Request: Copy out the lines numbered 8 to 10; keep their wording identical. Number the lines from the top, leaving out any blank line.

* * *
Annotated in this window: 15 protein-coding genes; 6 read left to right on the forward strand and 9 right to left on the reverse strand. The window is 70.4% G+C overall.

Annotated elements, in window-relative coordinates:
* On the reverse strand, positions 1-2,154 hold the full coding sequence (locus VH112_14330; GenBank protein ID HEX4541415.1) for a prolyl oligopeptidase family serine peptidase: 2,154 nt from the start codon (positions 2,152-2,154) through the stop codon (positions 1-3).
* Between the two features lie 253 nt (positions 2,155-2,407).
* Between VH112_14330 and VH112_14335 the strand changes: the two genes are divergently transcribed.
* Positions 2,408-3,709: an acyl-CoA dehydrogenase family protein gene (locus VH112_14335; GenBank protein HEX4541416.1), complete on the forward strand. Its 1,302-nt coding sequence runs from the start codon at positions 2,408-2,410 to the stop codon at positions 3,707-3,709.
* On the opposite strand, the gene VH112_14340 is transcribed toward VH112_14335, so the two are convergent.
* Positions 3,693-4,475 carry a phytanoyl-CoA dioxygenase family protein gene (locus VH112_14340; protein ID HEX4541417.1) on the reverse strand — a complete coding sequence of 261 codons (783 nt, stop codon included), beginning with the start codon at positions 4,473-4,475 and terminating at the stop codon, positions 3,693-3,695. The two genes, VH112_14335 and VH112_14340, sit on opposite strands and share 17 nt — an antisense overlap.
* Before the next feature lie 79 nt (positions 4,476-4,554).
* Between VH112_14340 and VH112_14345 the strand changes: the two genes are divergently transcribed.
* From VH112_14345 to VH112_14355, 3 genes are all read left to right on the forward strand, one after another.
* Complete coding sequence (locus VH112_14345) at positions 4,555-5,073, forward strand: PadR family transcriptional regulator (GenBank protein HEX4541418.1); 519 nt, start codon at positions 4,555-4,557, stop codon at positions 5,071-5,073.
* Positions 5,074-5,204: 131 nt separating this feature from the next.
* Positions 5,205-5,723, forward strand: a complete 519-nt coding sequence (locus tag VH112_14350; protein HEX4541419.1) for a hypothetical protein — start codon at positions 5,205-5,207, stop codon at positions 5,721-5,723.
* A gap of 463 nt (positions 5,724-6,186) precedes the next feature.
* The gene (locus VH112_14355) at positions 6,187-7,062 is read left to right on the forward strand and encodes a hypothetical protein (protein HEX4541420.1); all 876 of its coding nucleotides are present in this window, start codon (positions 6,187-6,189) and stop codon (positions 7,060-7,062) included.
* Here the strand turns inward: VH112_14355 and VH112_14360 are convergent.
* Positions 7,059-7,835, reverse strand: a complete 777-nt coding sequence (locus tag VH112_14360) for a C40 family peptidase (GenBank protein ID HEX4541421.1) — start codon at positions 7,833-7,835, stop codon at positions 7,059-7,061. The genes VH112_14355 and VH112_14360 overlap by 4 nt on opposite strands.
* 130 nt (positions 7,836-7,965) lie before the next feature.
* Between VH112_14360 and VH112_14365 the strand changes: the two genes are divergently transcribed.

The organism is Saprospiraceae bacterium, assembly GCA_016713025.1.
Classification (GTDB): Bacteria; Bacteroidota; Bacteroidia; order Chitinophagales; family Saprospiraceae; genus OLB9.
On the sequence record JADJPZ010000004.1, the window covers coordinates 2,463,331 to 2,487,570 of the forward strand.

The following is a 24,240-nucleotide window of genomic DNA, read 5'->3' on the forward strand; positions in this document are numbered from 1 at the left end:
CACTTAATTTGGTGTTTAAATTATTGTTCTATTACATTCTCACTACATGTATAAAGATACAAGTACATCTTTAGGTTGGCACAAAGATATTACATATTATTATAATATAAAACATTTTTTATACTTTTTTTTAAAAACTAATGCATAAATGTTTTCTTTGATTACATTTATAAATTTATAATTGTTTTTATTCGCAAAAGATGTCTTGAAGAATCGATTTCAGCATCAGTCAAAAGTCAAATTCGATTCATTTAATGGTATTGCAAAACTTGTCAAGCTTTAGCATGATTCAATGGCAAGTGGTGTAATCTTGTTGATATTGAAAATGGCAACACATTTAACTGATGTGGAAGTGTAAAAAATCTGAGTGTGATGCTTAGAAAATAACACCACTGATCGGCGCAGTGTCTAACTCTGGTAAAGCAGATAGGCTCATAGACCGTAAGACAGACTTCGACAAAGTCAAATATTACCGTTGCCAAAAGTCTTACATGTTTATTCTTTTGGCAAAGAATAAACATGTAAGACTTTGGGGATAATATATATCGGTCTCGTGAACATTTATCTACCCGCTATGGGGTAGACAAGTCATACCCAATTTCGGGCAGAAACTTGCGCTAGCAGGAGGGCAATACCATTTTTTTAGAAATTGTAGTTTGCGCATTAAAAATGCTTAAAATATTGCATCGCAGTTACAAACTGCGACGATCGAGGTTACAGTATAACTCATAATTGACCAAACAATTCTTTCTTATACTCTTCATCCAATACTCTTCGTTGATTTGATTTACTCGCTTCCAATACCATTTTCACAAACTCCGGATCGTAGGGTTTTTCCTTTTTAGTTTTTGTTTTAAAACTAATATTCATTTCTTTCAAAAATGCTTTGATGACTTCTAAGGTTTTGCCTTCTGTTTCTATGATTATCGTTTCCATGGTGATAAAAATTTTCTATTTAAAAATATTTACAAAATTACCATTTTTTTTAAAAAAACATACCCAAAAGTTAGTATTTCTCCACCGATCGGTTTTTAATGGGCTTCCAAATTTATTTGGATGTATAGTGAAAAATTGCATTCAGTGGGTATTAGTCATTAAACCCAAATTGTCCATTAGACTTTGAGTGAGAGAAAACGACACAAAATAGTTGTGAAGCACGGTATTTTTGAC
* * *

* Positions 3,693-4,475 carry a phytanoyl-CoA dioxygenase family protein gene (locus VH112_14340; protein ID HEX4541417.1) on the reverse strand — a complete coding sequence of 261 codons (783 nt, stop codon included), beginning with the start codon at positions 4,473-4,475 and terminating at the stop codon, positions 3,693-3,695. The two genes, VH112_14335 and VH112_14340, sit on opposite strands and share 17 nt — an antisense overlap.
* Before the next feature lie 79 nt (positions 4,476-4,554).
* Between VH112_14340 and VH112_14345 the strand changes: the two genes are divergently transcribed.